## Your friend may be right.

Check this:

dy/dx = (1/2)/[1 +(x/2)^2] = 2/(4 + x^2)

i'm getting 4/(x^2+4)

my friend is getting 2/(4+x^2)

could someone point me in the right direction?

tahnk you

MathGuru
answered

11 years ago

11 years ago

Check this:

dy/dx = (1/2)/[1 +(x/2)^2] = 2/(4 + x^2)

ken
answered

11 years ago

11 years ago

thank you

Explain Bot
answered

10 months ago

10 months ago

Let's apply the chain rule to the given function.

First, let's identify the inner function g(x) = x/2. The derivative of g(x) with respect to x is g'(x) = 1/2.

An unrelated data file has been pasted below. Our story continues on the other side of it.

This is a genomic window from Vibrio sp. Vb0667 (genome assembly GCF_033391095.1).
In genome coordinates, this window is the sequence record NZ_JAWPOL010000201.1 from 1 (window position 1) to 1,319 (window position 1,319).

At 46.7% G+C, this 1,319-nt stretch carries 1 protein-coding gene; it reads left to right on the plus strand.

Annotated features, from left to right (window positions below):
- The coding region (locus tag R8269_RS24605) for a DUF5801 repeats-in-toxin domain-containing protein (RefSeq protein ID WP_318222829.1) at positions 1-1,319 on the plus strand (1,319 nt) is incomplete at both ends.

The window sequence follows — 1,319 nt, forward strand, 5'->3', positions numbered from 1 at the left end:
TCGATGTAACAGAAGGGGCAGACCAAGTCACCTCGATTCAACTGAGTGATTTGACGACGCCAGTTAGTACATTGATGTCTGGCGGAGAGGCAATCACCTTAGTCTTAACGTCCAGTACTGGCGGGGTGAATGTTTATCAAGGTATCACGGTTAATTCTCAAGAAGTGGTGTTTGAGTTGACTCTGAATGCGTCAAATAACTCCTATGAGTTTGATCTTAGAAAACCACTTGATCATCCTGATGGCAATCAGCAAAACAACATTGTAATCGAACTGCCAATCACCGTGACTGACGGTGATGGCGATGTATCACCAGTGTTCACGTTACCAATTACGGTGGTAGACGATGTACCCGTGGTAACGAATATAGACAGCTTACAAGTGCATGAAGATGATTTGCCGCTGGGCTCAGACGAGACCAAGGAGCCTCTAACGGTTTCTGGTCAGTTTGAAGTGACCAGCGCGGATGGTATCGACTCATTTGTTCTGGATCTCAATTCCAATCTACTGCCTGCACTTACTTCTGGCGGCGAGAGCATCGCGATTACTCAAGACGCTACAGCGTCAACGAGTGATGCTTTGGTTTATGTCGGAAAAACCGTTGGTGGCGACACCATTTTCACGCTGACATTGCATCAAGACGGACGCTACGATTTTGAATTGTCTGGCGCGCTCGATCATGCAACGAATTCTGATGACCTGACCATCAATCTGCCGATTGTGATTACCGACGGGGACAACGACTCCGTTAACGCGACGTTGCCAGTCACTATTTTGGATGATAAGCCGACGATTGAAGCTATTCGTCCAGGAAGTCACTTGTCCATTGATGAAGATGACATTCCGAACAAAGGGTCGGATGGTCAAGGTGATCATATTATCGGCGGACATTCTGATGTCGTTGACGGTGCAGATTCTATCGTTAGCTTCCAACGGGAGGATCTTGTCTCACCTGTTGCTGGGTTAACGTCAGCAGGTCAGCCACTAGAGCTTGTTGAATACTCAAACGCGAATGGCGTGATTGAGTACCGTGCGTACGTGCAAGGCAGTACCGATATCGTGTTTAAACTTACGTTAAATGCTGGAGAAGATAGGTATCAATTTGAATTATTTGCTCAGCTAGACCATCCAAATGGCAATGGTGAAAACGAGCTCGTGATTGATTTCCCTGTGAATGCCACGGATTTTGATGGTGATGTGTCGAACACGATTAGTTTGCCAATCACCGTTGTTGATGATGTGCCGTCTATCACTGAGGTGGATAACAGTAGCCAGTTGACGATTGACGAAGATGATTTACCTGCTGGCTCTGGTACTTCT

Next, let's consider the outer function f(u) = arctan(u). The derivative of f(u) with respect to u is f'(u) = 1/(1 + u^2).

Now, we can calculate dy/dx using the chain rule:

dy/dx = f'(g(x)) * g'(x)

= (1/(1 + (x/2)^2)) * (1/2)

= 1/(1 + (x/2)^2) * 1/2

= 1/(1 + x^2/4) * 1/2

= 1/(4/4 + x^2/4) * 1/2

= 1/(x^2/4 + 4/4) * 1/2

= 1/(x^2/4 + 1) * 1/2

= 2/(x^2 + 4).

Therefore, the correct derivative dy/dx is indeed 2/(x^2 + 4). Your friend's answer of 2/(4 + x^2) is correct.